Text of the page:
This isn’t the first time the progressive Left has gone to war with the Democratic Party establishment. These fights get nasty. The dirty laundry from the first war was aired for all to see days before the 2016 Democratic National Convention. Emails from the national committee showed staffers mulling ways to stop Sen. Bernie Sanders’ (I-VT) bid for the nomination. It was Hillary’s time, remember? Except that it wasn’t. Donald Trump would clinch one of the biggest upsets in American political history. There was another bout of conflict during the 2020 primaries. Every time, Bernie Sanders would flounder south of the Mason-Dixon line. Every time, this area would derail his White House ambitions. You need black Democrats to win—Sanders isn’t getting them. That doesn’t mean there aren’t black progressives who are left as hell and are still all about this Vermont socialist.
Nina Turner is a former Ohio state senator who is running to fill the congressional seat vacated by Democratic Rep. Marcia Fudge who is now Biden’s Secretary for Housing and Urban Development. Open warfare between the two camps of the Democratic Party could erupt as Rep. James Clyburn (D-SC), the House Majority Whip, has decided to intervene and endorse Turner’s opponent in the hopes the Sanders ally could be derailed. Clyburn launched this political missile strike last week (via NYT):
Mr. Clyburn, the No. 3 House Democrat, took aim at one of Mr. Sanders’s most outspoken acolytes, Nina Turner, a hero to the left who is surging in her campaign in Ohio to claim the Cleveland-based congressional seat vacated by the housing secretary, Marcia L. Fudge.
In a rare intervention into a party primary, Mr. Clyburn, a veteran lawmaker and the highest-ranking Black member of Congress, endorsed Shontel Brown, Ms. Turner’s leading opponent.
He said his decision to back Ms. Brown, the chairwoman of the Cuyahoga County Democratic Party, was not about Mr. Sanders, or even Ms. Turner, who remains the favorite before the contest on Aug. 3 in the heavily Democratic district. But he took a swipe at what he called the “sloganeering” of the party’s left flank, which has risen to power with calls for “Medicare for all,” and to “abolish ICE” and “defund the police.”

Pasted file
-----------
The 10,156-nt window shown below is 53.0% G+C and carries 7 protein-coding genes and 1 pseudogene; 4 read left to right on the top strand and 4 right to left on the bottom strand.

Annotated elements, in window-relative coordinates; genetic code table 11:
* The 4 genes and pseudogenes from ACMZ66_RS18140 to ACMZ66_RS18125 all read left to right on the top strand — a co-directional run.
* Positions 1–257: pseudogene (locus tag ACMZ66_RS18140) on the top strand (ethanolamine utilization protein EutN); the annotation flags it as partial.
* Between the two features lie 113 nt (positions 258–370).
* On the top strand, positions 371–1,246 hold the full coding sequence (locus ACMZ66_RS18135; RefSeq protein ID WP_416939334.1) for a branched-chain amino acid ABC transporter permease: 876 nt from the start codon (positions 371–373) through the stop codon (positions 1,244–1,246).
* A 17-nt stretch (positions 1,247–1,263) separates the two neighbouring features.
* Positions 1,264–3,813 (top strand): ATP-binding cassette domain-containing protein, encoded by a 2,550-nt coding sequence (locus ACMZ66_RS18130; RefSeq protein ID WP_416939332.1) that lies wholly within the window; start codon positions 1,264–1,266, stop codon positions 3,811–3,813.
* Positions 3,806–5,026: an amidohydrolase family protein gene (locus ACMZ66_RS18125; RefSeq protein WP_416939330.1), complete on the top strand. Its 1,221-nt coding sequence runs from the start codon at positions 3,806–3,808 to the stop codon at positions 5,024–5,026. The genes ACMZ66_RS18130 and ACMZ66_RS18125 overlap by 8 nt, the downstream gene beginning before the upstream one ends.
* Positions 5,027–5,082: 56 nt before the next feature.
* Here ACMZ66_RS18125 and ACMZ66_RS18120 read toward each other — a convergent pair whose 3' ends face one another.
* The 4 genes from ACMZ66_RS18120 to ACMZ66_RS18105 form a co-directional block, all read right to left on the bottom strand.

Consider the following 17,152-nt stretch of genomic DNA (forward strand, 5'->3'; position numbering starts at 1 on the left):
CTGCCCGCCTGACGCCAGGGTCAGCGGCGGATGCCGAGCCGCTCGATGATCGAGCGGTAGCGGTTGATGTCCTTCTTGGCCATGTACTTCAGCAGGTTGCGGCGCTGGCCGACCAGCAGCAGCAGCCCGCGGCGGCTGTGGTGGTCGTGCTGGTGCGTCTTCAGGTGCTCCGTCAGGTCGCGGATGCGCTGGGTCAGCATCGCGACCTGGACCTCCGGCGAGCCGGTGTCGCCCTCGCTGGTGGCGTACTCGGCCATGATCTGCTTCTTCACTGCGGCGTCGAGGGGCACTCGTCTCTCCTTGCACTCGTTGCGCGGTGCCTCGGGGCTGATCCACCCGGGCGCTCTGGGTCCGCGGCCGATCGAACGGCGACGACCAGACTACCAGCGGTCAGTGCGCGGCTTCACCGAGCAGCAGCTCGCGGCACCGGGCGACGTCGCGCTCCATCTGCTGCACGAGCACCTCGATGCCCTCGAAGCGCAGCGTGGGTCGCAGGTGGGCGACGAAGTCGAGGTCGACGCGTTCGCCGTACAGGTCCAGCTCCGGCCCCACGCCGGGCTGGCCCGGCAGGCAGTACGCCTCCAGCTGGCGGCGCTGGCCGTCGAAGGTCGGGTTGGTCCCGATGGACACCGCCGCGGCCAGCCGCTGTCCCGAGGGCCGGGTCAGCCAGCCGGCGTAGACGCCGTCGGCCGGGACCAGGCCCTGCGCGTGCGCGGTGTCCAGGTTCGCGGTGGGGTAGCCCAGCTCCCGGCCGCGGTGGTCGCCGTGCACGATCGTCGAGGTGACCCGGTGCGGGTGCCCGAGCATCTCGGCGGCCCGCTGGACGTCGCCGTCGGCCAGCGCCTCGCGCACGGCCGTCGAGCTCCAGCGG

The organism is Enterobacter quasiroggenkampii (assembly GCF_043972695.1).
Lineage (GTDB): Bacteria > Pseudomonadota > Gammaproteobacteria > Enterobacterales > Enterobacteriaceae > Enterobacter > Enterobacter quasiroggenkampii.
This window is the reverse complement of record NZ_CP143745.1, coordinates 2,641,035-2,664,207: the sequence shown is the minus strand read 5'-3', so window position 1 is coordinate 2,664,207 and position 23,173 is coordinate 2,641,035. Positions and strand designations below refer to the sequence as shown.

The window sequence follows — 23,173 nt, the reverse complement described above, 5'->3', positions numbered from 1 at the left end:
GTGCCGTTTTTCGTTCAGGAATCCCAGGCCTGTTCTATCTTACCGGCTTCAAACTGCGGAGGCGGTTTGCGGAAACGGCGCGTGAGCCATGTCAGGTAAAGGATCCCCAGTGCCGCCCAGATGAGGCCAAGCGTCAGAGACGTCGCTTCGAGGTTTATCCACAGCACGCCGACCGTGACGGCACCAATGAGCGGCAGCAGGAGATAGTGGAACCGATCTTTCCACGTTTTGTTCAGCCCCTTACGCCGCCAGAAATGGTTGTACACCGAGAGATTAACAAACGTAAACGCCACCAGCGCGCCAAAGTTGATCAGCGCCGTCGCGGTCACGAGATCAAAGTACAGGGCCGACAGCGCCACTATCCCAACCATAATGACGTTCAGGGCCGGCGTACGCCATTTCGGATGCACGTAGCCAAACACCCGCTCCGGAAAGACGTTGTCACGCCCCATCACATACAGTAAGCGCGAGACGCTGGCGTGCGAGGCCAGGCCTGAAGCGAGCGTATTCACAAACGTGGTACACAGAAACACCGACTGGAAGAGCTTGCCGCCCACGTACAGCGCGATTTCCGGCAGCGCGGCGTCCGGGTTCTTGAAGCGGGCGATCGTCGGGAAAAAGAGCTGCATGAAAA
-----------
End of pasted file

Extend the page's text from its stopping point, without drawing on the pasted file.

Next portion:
“What I try to do is demonstrate by precept and example how we are to proceed as a party,” Mr. Clyburn said in an interview. “When I spoke out against sloganeering, like ‘Burn, baby, burn’ in the 1960s and ‘defund the police,’ which I think is cutting the throats of the party, I know exactly where my constituents are. They are against that, and I’m against that.”
The special election in Cleveland is highlighting the vast generational divide and ideological gulf that the Democratic Party faces as the entire House leadership heads toward the sunset. Mr. Clyburn, Speaker Nancy Pelosi and the House majority leader, Representative Steny H. Hoyer, are all octogenarians, leading an increasingly youthful, diverse and restive caucus. Ms. Pelosi even agreed to vacate her position after this Congress, and the next year will be an ideological battle over who will succeed her.
Ms. Brown has the backing of the Democratic establishment, including not only Mr. Clyburn but also Hillary Clinton; Richard Cordray, a former Ohio attorney general; Representative Joyce Beatty of Ohio, the chairwoman of the Congressional Black Caucus; and moderate Democrats like Representatives Josh Gottheimer of New Jersey and David Trone of Maryland.
Ms. Turner, who has the endorsements of much of the House Progressive Caucus, including the so-called squad — Representatives Alexandria Ocasio-Cortez, Ayanna S. Pressley, Ilhan Omar and Rashida Tlaib — would be a strong new voice for the congressional left. And the left is increasingly focused on Black and Hispanic districts that they see as safe redoubts for ideological candidates.
Yeah, that’s quite a horror show backing Turner. Pro-crime, anti-police, and pro-radical Islamic terrorism—no wonder why Clyburn and others are looking to keep this lefty bunch few and far between. The problem is that while not the majority on the Hill, they do command a significant slice of the caucus and they use social media well to mobilize their followers. Bloodsports could erupt. The field for the Democratic primary in this contest is loaded. It’ll be held on August 3.